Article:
Unless and until Congress rescinds the laws each department is designed to execute – the National Environmental Protection Act and Clean Water Act, for instance – career civil servants will continue to carry out the daily functions of the Executive Branch. Even after Trump has installed his saboteurs, their ability to destroy their agencies will be limited in the long term; many of the authorizing statutes, especially environmental laws, authorize citizens to sue to force executive agencies to carry out their missions and enforce Congress’s mandate.  So if, for instance, the new EPA destroyer-in-chief rescinds anti-pollution regulations, and pollution grows demonstrably worse, any affected citizen can sue to reverse that decision. It seems unlikely, given the profusion of leaks in Trump’s first 100 days, that career bureaucrats responsible for the day to day running of the Executive Branch will obey any instruction to disregard court decisions or betray their agencies’ missions. Just look at Sally Yates. Why would they destroy the agencies to which they have devoted their careers if they have the law on their side?

The FBI is the worst agency to alienate because it is semi-independent and has the authority to destroy Trump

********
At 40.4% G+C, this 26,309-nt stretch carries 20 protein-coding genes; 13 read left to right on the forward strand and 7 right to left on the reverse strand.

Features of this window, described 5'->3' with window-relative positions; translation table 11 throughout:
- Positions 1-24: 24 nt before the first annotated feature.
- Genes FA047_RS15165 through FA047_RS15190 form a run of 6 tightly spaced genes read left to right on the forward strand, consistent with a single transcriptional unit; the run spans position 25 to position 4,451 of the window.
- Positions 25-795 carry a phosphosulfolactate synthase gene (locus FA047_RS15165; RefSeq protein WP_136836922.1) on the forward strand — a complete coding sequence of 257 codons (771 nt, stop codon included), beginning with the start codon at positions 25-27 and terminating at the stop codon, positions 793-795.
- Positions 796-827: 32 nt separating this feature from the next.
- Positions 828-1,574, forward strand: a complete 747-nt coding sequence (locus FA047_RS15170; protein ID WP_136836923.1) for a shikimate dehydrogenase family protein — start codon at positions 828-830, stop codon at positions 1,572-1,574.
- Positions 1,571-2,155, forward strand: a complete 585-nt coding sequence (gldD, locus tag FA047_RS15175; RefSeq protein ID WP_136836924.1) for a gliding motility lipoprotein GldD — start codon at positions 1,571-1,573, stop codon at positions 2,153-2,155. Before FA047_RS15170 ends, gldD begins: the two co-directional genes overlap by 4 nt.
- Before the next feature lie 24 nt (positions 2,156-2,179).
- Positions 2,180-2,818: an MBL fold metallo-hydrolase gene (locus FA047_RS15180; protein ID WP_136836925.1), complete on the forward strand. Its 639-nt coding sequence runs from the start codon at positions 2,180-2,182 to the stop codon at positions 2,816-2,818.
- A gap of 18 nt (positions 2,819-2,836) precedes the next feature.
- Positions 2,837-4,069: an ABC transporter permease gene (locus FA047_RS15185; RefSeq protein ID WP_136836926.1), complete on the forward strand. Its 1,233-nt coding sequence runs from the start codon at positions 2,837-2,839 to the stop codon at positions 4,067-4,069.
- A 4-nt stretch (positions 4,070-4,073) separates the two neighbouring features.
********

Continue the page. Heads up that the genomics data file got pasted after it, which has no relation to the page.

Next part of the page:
It also seems that Trump has infuriated many career FBI agents and administrators by firing James Comey disrespectfully and on a transparently pretextual basis. No reasonable person believes Trump fired Comey because his mistreatment of Hillary Clinton proved incompetence. Acting FBI Director Andrew McCabe contradicted Trump’s assertion that Comey was incompetent under oath before the Senate. Subsequently, Trump revealed that he was going to fire Comey no matter what, because of Comey’s insistence on investigating Trump’s Russia connections. Suddenly, a profusion of leaks flowed out of the FBI. Trump clearly has not considered the potential consequences of his actions; knowledge is power, so any individual FBI agent working on the Russia investigation has power over Trump, if that agent is willing to talk to the Press. The benefit of a large bureaucracy like the FBI is that even if Trump goes after big names, the relatively anonymous cogs will continue pursuing the task at hand – in this case, the unmasking of Donald Trump. I’m not saying the FBI or any other bureaucratic organization is a permanent bulwark against Trumpism. However, the highly regulated, protocol-driven, red tape riddled nature of a complex bureaucracy can slow the progress of Trump’s agenda until, hopefully, we can elect functional leaders to the Legislative Branch.